At the simplest level, readability is about not getting between the reader and the content. According to Robert Bringhurst, "Typography with anything to say ... aspires to a kind of statuesque transparency."  While magazine and advertising design is often about display typefaces, novelty and high impact, book design is much more self-effacing. Book designers aim for an intelligent understanding of the content they are typesetting, and type selection that aids that content. There are a few rough rules of thumb for creating readable text. Serifed typefaces are generally easier to read than unserifed faces. Ornate, fussy typefaces should be reserved for headings/display type only. Generous interline spacing (120% of type height is often cited as an ideal) makes type easier to read, but only up to a point. 'Rivers' of white space running vertically through a poorly set body of text make it harder to read. Judicious hyphenation gives text a more even 'tone', but excessive hyphenation is distracting. Line lengths of approximately 10-15 words are ideal. A type size of between 10 and 12 points will work for most readers, ranging up to 16pts for those with some vision impairment. Narrow margins leave no space for a reader's hands, and  paper thickness and colour also play a role in enhancing readability, not to mention lighting conditions. On monitors, screen contrast and brightness, refresh rates, type size and distance from the screen are factors. Once the key factors are satisfied, fine-tuning readability is sometimes more a matter of aesthetics than any strict metric. Some typefaces just 'feel' better with a certain kind of content, and it is difficult to spell out the exact reason. Taste is a notoriously difficult concept to explain. Professional level typesetting packages such as Quark or InDesign are much better at setting blocks of text than word processing packages. That said, observing the basic rules of readability will always yield a better result, whatever the package. Every word processing program gives its users some access to type controls, both at a character and a paragraph level. The typesetting program InDesign calculates the placement of words and hyphenation on a whole of paragraph basis, attempting to create an even type 'tone'. The apparently simple act of reading is anything but. Letters are human constructions with a complex and conditional history. They are not necessarily optimal, and are subject to continuous reinvention, for aesthetic as well as functional purposes. Changes in printing technology and the advent of computers and the Internet have all precipitated waves of type innovation. Type designers spend a great deal of time designing letter forms, harmonising those forms through a whole family of weights and styles, then setting every possible combination of kerning pairs, ligatures, special characters and letters from other alphabets. All through this exacting process they exercise their informed judgement, and their knowledge of related and historical typefaces, and current developments in the field. It is very far from being a science, as precise as their measurements might be. There are so many variables in setting type for readability that there are probably infinite variations that will both satisfy the basic demands of readability and those of proportions and aesthetics. There will never be a utopian 'perfect' typeface, as one could always posit an improvement, or a circumstance might arise that demands a different approach. Summary of Points to consider:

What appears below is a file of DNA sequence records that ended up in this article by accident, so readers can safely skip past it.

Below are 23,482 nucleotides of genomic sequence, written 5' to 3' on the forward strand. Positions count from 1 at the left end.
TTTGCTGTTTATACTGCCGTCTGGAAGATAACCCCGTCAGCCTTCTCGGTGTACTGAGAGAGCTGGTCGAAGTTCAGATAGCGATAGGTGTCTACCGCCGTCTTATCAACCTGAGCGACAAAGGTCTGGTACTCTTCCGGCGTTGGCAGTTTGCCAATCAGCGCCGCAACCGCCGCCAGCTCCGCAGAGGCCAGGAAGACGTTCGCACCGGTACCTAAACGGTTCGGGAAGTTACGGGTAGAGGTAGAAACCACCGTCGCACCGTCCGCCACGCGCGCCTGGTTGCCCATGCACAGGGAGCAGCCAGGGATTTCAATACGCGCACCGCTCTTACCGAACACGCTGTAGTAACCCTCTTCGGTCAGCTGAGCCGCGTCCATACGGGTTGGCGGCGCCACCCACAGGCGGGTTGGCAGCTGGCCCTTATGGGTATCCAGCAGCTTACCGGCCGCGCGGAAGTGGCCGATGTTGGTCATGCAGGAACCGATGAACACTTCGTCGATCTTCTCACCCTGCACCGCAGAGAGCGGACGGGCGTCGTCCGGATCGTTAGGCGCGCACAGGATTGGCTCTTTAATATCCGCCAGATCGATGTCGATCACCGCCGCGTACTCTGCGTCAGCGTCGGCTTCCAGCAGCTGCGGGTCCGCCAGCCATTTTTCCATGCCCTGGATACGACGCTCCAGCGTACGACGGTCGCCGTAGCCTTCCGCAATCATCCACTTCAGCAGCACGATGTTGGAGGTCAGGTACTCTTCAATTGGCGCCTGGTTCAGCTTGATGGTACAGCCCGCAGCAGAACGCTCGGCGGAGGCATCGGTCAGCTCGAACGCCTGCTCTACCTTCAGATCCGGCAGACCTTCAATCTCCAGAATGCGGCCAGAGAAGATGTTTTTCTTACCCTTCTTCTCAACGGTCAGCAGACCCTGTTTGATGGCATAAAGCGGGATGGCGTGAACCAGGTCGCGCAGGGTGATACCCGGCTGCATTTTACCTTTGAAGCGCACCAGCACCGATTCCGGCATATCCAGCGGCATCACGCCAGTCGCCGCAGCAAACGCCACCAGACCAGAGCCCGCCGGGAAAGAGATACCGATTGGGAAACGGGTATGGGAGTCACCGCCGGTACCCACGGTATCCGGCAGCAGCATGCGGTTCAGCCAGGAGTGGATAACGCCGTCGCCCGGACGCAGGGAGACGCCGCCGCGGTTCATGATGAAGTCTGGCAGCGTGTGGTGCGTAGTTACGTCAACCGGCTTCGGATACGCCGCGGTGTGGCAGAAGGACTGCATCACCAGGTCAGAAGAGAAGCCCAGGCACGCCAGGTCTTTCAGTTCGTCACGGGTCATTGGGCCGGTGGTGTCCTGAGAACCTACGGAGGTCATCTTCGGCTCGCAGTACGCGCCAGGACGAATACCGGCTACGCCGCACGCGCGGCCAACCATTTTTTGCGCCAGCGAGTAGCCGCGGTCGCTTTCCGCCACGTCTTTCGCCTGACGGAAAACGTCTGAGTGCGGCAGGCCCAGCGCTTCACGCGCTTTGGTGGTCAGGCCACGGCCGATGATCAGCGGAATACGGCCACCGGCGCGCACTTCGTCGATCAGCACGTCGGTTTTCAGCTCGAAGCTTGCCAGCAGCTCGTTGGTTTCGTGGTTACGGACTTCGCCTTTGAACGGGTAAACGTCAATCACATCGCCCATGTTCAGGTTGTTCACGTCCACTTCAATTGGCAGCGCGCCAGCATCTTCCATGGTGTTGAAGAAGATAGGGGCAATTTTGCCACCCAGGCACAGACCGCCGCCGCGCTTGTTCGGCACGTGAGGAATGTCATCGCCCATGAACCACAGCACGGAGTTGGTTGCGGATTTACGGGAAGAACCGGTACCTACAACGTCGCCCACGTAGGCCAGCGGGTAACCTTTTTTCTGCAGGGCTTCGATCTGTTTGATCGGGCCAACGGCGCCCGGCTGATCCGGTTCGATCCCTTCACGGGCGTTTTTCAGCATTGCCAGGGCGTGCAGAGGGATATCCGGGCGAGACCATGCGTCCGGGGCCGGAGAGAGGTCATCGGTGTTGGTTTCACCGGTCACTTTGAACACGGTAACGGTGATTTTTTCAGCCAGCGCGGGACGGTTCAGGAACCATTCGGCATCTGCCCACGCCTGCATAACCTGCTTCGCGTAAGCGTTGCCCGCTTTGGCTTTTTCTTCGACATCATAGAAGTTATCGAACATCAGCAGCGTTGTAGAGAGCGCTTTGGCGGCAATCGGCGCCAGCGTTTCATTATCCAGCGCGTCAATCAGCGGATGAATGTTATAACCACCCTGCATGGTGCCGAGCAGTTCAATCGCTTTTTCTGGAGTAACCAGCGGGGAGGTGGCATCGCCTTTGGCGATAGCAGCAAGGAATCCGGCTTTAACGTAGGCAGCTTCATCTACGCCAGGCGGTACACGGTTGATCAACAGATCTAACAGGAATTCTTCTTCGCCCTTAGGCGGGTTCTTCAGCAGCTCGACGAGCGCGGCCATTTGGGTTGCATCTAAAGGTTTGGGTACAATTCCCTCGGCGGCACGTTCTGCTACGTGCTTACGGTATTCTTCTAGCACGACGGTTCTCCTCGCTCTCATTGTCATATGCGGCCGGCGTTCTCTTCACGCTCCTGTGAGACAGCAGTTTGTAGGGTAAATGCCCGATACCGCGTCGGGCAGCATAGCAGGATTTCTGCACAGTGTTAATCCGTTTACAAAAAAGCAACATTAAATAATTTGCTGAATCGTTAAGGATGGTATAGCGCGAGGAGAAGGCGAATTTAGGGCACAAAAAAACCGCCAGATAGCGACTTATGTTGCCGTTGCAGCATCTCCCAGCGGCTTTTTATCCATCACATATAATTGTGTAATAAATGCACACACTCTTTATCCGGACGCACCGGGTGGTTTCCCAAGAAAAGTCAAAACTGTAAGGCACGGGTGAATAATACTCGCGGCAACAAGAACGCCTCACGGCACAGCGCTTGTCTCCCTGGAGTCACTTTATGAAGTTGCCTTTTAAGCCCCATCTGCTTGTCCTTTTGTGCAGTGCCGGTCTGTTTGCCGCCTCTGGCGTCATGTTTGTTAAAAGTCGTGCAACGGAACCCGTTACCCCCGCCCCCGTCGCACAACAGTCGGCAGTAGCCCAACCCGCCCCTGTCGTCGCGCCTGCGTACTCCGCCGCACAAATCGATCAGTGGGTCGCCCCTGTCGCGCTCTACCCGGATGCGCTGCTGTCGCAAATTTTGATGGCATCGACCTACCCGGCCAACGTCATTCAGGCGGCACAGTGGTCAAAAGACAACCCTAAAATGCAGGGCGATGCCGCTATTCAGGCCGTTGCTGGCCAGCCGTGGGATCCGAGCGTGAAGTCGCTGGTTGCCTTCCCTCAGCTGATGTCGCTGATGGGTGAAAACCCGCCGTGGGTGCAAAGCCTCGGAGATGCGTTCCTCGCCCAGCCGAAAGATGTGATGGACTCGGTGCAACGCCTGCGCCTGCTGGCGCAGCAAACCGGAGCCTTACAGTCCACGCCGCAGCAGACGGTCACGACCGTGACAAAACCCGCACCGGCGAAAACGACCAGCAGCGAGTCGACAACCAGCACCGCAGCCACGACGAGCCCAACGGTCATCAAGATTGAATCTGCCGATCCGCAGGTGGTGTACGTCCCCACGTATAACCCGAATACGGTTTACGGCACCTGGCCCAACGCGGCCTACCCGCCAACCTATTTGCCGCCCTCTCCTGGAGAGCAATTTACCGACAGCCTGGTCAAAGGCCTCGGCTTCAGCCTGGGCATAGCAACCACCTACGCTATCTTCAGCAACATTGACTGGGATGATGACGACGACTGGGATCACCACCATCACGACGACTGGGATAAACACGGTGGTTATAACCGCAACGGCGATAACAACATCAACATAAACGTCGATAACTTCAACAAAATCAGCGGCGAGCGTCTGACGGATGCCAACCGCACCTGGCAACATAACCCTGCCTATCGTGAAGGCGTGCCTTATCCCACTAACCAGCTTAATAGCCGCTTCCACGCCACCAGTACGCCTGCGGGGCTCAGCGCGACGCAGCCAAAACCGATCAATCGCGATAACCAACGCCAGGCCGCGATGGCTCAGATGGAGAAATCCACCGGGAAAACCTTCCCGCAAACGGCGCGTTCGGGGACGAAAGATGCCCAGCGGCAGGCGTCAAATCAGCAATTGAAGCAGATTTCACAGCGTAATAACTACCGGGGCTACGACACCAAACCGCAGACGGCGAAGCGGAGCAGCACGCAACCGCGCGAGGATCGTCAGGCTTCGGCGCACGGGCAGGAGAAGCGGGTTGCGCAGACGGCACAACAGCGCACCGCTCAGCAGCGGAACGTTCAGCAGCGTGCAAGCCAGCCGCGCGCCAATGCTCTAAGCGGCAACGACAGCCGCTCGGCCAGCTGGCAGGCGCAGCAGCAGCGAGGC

• type size
  • type colour
  • type clarity and contrast
  • the ratio of the x-height to the overall letter height
  • letterspacing
  • kerning
  • line length
  • average word length
  • frequency of hyphenation
  • justified or set ragged left
  • number of and space between columns
  • leading (interline spacing)
  • paper colour and thickness
  • margins
  • paper dimensions
Paying some attention to at least some of these parameters is bound to make a body of text much more readable. Bucking the tyranny of Arial, Times New Roman, document templates and unnecessary layout embellishment can be a rewarding path to take. At a much more complex level, readability collides with psychology and neuro-anatomy. Scientists are interested in the way we read, whether a letter at a time, in clusters of letters, words, whole sentences or skimming whole paragraphs or pages. They look at culturally specific aspects of reading, and universal issues of cognition and meaning. Those apparently quotidian pages of text are moments away from being consumed and comprehended by the biggest mystery of all: consciousness. They are a way of one mind accessing the contents of another mind. That's one of the reasons that type design and typesetting is so endlessly interesting.